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You are too committed to the idea of Putin being a comic book villain bent on world domination to contemplate any rational motivations or outcomes. I will grant you, there exists a not insignificant chance you're right. But be honest, it's just that if you are, it's too boring and pointless to bother talking about any of it. We may as well just launch the nukes now and have done with it if that really is the case, spare everyone the bother.
I just don't believe in villains like that, honestly. Not even Hitler was that kind of senselessly and pointlessly evil. Even in the full extent of Nazi depravity and genocide, there were concrete, material, geopolitical motives. The only people, historically, who insist on such a reductive analysis of events and figures are propagandists. There's usually much more complexity to the truth.
We don't make a great use of rare earth yet, but we are going to need them, and lots of them, going forward. The scale of the transition cannot be understated. The urgency to get off fossil fuels necessitates it, and with the ongoing ripple effects on supply chains, all the major players are questioning their reliance on global supply lines. Globalisation itself is starting to show cracks at the seams. Europe has learned the lesson first hand in the past year that if you are reliant on somebody else for something you need, you are liable to get fucked over.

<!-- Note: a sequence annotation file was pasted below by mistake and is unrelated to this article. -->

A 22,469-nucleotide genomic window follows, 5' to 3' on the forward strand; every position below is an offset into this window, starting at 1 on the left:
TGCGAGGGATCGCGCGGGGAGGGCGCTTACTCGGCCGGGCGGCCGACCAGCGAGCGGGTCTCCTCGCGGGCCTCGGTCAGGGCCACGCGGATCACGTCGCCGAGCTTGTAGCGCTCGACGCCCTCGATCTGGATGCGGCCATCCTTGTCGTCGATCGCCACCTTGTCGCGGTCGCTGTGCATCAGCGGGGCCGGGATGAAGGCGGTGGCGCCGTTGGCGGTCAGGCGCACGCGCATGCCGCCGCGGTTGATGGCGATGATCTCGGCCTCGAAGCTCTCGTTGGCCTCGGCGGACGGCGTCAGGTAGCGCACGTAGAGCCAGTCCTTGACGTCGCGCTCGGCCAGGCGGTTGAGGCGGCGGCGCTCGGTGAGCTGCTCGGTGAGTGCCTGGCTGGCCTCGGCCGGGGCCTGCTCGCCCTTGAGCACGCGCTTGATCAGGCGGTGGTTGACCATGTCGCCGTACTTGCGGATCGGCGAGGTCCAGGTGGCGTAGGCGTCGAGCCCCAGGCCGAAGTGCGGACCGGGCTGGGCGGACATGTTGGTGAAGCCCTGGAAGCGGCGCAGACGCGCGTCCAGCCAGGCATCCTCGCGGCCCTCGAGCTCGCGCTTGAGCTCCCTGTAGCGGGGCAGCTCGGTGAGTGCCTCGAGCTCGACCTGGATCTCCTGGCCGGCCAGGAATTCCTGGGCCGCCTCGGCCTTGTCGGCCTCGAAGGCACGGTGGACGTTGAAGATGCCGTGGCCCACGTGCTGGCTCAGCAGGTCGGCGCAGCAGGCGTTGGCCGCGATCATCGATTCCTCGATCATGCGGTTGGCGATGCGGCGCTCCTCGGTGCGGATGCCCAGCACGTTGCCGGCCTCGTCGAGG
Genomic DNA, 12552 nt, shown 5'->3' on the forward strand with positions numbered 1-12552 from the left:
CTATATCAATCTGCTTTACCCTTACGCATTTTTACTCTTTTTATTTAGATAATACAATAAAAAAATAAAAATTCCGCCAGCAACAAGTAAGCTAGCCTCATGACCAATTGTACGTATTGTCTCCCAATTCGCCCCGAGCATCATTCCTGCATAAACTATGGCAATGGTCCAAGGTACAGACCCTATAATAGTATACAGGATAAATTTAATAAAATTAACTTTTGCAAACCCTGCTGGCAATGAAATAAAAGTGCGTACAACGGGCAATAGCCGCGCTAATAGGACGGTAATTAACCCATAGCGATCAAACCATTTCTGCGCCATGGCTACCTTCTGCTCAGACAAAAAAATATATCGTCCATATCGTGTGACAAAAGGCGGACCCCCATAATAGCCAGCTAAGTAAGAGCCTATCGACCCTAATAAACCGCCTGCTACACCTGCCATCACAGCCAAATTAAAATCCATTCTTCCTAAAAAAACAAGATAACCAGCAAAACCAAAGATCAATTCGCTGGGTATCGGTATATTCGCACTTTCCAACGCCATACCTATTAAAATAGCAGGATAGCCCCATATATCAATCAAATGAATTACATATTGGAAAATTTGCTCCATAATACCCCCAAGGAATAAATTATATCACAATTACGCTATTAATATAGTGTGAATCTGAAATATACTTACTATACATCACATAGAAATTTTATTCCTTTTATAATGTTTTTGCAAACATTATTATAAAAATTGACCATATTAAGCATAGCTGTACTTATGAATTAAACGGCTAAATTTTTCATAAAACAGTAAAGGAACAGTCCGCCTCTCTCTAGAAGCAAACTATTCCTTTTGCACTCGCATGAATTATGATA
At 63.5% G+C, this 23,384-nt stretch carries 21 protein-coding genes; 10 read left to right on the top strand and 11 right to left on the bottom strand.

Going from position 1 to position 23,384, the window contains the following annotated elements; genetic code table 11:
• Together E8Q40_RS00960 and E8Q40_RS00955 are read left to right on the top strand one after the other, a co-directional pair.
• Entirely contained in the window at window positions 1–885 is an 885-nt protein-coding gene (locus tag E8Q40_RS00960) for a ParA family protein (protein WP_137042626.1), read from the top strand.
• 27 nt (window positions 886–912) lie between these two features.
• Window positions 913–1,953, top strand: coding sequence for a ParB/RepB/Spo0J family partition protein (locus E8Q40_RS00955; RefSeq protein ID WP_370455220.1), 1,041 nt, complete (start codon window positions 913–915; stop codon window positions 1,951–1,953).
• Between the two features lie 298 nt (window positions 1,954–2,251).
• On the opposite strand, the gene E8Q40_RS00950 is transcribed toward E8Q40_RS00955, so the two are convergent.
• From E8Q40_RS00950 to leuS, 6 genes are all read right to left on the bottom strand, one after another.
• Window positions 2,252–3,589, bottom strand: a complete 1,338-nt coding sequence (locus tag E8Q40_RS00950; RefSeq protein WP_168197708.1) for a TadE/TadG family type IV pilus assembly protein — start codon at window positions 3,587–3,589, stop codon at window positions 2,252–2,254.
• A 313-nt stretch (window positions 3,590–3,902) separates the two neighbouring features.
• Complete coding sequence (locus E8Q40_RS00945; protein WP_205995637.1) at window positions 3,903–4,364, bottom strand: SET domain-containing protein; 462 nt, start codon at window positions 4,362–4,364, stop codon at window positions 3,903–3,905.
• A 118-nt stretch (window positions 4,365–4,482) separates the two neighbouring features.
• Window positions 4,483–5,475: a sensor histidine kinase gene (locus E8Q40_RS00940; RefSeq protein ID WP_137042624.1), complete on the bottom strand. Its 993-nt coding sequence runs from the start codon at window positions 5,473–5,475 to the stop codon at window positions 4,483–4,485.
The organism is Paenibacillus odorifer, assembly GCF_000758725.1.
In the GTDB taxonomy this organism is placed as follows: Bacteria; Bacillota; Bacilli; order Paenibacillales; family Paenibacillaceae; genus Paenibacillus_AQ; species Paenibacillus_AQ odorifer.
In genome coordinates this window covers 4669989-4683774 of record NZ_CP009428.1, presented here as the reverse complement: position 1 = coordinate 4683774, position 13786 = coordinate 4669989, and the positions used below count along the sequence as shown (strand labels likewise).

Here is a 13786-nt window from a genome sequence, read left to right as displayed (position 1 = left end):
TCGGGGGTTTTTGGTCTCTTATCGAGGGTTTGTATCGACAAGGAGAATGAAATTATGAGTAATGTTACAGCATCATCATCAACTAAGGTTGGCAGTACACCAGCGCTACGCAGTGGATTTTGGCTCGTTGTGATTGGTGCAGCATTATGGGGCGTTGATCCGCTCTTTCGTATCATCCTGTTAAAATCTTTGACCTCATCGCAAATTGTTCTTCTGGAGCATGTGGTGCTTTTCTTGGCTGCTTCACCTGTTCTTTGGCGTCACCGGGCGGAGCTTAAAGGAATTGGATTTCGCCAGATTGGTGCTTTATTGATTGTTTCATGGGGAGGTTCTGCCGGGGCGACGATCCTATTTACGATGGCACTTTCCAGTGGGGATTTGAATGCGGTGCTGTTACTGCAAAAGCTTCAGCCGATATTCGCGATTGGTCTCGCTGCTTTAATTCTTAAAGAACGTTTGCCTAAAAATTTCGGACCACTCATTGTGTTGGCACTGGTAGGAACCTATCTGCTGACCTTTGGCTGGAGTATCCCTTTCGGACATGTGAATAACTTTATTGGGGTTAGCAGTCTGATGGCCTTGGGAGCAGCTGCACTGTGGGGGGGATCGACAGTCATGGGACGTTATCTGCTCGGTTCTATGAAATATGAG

Nobody is talking about "justifying" this war, very little about any war is just. We are talking about power, here, and the methods of gaining it. If you think it's implausible and stupid that Putin is motivated by strategically seizing a major source of raw materials Europe would otherwise have on its doorstep, and thus the power that comes with it, but instead think it makes perfect sense that he's motivated to do it out of, what... Soviet nostalgia? Pure Darth Vader will to dominate? That's kind of self contradictory.
Putin wants Ukraine because it would make Russia, and therefore him, more powerful. That's the same reason we want it. The resources and strategic location of the country are all part of that. There can be no such thing as a neutral Ukraine, free from the influence of Russia or the West. It's one or the other. All this is about whether it's with us or them.
If Putin wanted a pointless war for war's sake like Goldstein's book describes, he wouldn't have chosen Ukraine to start it in.